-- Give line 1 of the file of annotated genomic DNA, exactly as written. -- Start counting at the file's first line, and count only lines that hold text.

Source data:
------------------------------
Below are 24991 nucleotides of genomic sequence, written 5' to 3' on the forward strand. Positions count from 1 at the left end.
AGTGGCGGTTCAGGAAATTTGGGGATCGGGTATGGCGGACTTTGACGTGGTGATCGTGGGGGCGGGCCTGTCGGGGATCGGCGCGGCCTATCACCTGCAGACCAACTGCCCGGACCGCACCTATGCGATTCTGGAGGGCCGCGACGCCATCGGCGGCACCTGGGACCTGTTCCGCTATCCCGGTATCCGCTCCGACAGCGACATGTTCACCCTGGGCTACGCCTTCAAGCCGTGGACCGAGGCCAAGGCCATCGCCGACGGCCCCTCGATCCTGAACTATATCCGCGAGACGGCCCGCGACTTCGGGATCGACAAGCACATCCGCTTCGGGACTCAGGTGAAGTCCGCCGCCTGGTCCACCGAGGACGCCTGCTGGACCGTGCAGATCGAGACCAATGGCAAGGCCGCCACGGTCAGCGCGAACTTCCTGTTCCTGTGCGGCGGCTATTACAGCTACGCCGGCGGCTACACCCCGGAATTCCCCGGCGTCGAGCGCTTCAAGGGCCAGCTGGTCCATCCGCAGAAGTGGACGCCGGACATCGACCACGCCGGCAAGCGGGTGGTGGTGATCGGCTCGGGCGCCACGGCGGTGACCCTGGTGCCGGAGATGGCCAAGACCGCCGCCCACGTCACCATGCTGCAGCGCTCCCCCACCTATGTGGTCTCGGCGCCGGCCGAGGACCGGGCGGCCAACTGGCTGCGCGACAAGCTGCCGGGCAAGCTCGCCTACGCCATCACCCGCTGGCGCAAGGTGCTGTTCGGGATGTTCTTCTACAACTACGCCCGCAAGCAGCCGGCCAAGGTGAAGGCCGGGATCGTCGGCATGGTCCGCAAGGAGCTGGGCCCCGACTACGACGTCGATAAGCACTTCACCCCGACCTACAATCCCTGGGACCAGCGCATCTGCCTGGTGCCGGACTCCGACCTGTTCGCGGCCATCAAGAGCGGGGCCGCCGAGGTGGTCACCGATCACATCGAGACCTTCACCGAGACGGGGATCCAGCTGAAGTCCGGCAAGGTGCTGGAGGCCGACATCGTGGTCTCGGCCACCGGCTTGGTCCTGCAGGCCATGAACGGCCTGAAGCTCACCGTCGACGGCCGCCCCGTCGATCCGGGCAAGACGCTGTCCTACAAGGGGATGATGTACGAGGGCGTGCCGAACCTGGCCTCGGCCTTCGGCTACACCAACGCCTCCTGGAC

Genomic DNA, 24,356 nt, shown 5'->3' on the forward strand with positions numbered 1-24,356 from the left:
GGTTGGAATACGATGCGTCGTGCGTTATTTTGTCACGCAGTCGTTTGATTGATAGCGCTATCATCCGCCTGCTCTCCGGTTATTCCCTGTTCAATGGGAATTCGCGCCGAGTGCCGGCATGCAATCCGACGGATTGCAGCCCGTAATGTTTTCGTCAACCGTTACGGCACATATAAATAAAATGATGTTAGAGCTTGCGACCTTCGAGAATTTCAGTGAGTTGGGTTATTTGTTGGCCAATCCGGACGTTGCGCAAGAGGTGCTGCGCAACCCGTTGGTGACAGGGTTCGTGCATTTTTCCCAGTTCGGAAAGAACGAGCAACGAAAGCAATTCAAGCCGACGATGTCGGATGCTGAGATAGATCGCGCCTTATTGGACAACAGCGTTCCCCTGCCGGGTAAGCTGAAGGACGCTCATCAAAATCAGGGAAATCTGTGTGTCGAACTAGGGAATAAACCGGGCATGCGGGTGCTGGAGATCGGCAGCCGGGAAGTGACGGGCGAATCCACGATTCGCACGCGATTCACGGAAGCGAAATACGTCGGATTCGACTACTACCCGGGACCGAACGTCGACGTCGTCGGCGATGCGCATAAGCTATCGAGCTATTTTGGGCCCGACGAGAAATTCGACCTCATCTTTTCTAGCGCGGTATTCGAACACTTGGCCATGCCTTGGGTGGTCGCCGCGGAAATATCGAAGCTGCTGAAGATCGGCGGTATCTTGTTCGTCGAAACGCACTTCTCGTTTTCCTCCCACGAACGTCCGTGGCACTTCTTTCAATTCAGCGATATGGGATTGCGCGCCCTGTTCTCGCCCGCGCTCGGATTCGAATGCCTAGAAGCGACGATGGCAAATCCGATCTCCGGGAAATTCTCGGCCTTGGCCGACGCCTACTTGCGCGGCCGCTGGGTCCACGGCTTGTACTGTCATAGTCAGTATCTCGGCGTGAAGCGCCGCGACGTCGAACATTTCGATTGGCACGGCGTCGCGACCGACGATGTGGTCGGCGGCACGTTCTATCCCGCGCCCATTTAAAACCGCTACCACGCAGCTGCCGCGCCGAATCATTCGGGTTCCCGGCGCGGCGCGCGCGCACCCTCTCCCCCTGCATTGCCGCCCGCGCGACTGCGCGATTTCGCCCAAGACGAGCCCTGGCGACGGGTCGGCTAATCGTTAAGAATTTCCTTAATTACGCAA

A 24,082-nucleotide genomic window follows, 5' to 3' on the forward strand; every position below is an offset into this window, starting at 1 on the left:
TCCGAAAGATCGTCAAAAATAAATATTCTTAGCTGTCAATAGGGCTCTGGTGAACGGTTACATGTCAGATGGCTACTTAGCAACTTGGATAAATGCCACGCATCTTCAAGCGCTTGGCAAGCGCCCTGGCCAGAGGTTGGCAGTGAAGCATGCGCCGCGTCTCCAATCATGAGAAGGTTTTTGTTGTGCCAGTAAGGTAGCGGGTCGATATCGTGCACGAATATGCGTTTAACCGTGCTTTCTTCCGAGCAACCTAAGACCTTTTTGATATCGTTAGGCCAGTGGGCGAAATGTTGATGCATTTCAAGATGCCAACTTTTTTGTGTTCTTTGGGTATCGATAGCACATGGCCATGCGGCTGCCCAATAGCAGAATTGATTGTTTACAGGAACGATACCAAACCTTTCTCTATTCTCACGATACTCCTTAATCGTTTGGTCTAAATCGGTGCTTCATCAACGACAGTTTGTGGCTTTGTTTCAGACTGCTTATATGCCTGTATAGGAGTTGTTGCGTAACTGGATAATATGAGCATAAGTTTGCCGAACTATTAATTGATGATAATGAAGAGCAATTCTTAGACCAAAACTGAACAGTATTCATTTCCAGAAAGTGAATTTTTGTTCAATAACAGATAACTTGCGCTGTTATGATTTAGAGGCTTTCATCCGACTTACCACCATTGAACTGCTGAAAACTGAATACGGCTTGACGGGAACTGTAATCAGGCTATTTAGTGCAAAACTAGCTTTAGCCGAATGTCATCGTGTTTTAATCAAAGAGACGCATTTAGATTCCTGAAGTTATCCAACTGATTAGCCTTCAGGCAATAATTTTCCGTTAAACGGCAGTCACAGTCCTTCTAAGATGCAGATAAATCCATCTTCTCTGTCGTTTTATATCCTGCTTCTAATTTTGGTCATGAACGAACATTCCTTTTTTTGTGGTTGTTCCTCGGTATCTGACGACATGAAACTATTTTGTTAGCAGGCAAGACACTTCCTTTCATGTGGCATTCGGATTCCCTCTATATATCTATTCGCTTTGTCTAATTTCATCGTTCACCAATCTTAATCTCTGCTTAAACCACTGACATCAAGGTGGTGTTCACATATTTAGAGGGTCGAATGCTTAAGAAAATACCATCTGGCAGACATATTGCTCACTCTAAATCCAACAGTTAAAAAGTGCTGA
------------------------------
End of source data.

Below are 24991 nucleotides of genomic sequence, written 5' to 3' on the forward strand. Positions count from 1 at the left end.